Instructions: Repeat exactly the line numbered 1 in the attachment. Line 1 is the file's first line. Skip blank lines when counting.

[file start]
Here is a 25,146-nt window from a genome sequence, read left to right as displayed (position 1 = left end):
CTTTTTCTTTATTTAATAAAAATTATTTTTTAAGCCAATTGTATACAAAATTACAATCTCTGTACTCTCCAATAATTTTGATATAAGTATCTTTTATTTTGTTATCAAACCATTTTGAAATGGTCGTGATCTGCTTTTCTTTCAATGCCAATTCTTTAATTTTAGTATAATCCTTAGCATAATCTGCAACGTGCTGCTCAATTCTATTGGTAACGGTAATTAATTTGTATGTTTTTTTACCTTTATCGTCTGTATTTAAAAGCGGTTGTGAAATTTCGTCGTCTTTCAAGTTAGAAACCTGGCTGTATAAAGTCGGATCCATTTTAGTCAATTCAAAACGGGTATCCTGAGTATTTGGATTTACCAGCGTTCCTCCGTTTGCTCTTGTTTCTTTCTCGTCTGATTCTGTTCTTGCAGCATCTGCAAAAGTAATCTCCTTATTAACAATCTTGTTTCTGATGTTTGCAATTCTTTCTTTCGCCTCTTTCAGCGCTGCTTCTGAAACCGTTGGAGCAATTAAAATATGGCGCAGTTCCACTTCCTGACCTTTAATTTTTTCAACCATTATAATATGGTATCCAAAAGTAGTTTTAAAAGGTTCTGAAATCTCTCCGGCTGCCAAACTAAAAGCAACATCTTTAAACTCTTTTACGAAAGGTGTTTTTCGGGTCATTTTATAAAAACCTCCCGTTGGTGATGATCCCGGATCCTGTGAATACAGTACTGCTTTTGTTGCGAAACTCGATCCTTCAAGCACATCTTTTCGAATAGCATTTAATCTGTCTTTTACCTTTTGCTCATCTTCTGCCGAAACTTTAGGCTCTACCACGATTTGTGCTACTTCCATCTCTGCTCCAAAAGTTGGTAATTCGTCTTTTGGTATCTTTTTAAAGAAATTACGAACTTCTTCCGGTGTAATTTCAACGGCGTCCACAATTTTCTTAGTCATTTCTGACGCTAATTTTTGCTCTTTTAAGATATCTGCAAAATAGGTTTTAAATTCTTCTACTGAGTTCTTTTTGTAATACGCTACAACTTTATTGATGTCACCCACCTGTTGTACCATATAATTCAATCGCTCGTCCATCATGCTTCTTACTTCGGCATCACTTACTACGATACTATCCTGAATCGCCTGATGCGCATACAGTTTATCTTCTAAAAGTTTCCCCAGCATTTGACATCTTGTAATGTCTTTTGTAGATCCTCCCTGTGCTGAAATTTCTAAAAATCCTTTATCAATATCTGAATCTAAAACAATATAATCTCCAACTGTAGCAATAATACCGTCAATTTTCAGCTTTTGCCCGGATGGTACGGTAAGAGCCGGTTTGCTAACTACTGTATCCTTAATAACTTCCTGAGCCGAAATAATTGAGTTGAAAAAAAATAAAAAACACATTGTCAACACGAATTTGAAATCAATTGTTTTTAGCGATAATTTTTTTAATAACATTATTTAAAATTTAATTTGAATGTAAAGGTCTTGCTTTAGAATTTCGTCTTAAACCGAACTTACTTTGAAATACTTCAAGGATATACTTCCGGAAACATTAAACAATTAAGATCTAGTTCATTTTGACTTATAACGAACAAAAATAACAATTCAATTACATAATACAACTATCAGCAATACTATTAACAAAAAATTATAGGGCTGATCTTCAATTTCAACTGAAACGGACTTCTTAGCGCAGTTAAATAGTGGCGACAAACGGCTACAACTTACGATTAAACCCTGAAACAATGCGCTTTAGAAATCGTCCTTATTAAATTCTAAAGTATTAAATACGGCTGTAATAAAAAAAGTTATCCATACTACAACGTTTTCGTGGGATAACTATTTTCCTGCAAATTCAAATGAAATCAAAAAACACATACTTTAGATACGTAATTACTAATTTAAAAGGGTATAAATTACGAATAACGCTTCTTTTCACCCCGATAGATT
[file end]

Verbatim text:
Here is a 25,146-nt window from a genome sequence, read left to right as displayed (position 1 = left end):